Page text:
Wells Fargo: Fed's crackdown shouldn't hit cardholders

Asset cap limits the bank's growth, but won't affect new cards, higher limits

Fred O. Williams
Senior Reporter
Expert on consumer credit laws and regulations.

Wells Fargo

The regulatory cap slapped on Wells Fargo’s business last week won’t affect its millions of credit card holders, the company said – but according to industry analysts, it might spur efforts by competitors to lure away Wells Fargo customers.

“From that point of view, it’s a headwind to Wells Fargo or an opportunity to the other card players,” said Henry Coffey, finance industry analyst at Wedbush Securities.

The Federal Reserve and the bank announced a settlement Feb. 2 that will hold Wells Fargo’s assets at year-end 2017 levels until its internal controls pass muster.

The bank needs to show that it has built controls to prevent anti-consumer practices – such as the creation of more than 2 million unauthorized accounts, and subsequent fees and credit problems for the victims.

Bank misconduct won’t be tolerated, says Fed

The Wells Fargo fake account scandal rocked the bank in September 2016 and brought fines of $185 million. Last week, the Federal Reserve said the bank’s response had not adequately revamped its operations to prevent further failures of customer care.

“We cannot tolerate pervasive and persistent misconduct at any bank,” Fed Chair Janet Yellen said in announcing the crackdown on her last day on the job, “and the consumers harmed by Wells Fargo expect that robust and comprehensive reforms will be put in place to make certain that the abuses do not occur again."

The cap means Wells Fargo can’t grow its total consolidated assets above the $1.95 trillion level reached at the end of 2017. “Assets” include loans to customers, including credit card balances.

"We cannot tolerate pervasive and persistent misconduct at any bank, and the consumers harmed by Wells Fargo expect that robust and comprehensive reforms will be put in place to make certain that the abuses do not occur again."

Wells Fargo is open for business, says CEO

In a conference call last week, CEO Tim Sloan said Wells Fargo is adjusting some of its commercial lending and deposit-taking activity to allow room to continue making loans, including in its consumer business.

“We have levers to pull within the cap to grow loans and deposits,” he told industry analysts on the conference call. “I can assure customers and team members that Wells Fargo is open for business.”

Asset cap won’t affect Wells Fargo cardholders, bank says

A company representative said the effect of the cap should not be noticeable for applicants for new cards, higher credit limits on cards or accounts that want to add an authorized user.

“We do not anticipate customers having a more difficult time obtaining a Wells Fargo credit card,” communications manager Hilary O’Byrne said in an email interview. “A customer will still be able to achieve a higher limit if they meet our credit underwriting criteria, and will have the ability to add an authorized user as they do today.”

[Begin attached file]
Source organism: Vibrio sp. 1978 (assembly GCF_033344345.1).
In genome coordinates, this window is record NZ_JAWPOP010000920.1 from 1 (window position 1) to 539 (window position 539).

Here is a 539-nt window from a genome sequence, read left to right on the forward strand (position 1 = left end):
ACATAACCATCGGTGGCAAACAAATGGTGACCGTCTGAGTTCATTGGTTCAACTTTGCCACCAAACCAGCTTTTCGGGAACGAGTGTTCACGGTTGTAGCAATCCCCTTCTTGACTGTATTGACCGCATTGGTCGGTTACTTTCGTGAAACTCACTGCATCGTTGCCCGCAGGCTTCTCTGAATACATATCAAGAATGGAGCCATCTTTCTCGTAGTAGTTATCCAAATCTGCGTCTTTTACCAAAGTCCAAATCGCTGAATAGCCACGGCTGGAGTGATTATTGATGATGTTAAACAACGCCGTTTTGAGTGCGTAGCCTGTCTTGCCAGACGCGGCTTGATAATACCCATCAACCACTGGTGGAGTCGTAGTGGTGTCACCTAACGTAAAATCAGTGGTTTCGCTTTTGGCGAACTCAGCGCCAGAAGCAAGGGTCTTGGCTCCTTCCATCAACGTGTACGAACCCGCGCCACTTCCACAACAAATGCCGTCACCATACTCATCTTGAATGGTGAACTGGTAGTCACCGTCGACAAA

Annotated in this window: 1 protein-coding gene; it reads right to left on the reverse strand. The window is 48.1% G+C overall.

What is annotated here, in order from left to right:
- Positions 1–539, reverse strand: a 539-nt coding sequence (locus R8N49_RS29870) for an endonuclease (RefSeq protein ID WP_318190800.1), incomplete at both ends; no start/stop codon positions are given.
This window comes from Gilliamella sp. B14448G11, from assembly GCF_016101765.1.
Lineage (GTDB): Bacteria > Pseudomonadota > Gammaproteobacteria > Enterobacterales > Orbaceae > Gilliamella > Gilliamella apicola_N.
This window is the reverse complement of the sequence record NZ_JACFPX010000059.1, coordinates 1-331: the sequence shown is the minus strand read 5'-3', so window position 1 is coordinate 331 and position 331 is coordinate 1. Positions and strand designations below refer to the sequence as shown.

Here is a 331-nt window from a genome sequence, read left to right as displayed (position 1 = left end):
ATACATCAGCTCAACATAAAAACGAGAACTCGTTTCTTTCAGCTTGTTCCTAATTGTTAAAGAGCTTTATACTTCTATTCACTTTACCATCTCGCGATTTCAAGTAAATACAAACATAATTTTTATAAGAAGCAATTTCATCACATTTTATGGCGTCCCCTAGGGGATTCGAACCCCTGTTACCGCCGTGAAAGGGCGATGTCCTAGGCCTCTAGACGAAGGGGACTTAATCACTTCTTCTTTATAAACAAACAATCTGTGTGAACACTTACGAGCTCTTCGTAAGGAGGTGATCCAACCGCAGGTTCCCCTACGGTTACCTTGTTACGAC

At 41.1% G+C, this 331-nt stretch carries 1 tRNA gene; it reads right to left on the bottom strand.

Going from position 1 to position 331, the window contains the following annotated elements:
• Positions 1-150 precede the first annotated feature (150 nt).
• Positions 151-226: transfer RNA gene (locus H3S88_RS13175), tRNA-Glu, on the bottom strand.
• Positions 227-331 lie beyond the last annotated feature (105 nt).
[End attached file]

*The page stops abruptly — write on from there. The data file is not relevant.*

But industry analysts said the cap makes it harder for the bank to grow its business in general, and motivates competitors to try to win away market share.

Wells Fargo has about $35 billion of credit card loans outstanding, according to its financial reports, making it the seventh largest U.S. card issuer by balances.

"We do not anticipate customers having a more difficult time obtaining a Wells Fargo credit card. A customer will still be able to achieve a higher limit if they meet our credit underwriting criteria."

What to expect from Wells Fargo in 2018

Merchants who partner with Wells Fargo to issue their store cards will be looking differently at the bank and may shy away from renewing relationships with it, said Kevin Morrison, a senior analyst at consultant Aite Group.

“The new business is probably stymied for a while,” he said. Existing store-card relationships are governed by contracts between the bank and merchant, he said, so current users of store cards would probably not notice changes.

The Fed order gives Wells Fargo until the end of the second quarter to meet the asset cap, which will be based on the average of assets over two quarters. Total consolidated assets of the bank holding company include business loans as well as home mortgages, student loans and consumer loans including credit card balances.

Wells Fargo will submit plans to comply with the order and four of its directors will be replaced by year end, with three retiring by the annual meeting in April. The cap will be lifted after a third-party review of the bank’s risk management practices finds that sufficient controls are in place.

Sloan said on the conference call that the bank has already made strides toward meeting the Fed’s goals, having named six new independent directors over the past year and spending $3.9 billion on risk management, including hiring 200 team members to risk rolls.

The bank’s new head of regulatory relations, Sarah Dahlgren, is a 25-year veteran of the Federal Reserve Bank of New York, “will work across Wells Fargo to make sure we are meeting regulatory commitments,” he said.

But the fresh reminder of the bank’s fake account scandal, paired with its slow cleanup, will not help repair its image in consumers’ eyes, Coffey said. The bank estimates the cap on growth will reduce its 2018 profits by $300 million to $400 million.

See related: Protect yourself from banks “cross selling” fake accounts


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Updated: 08-19-2018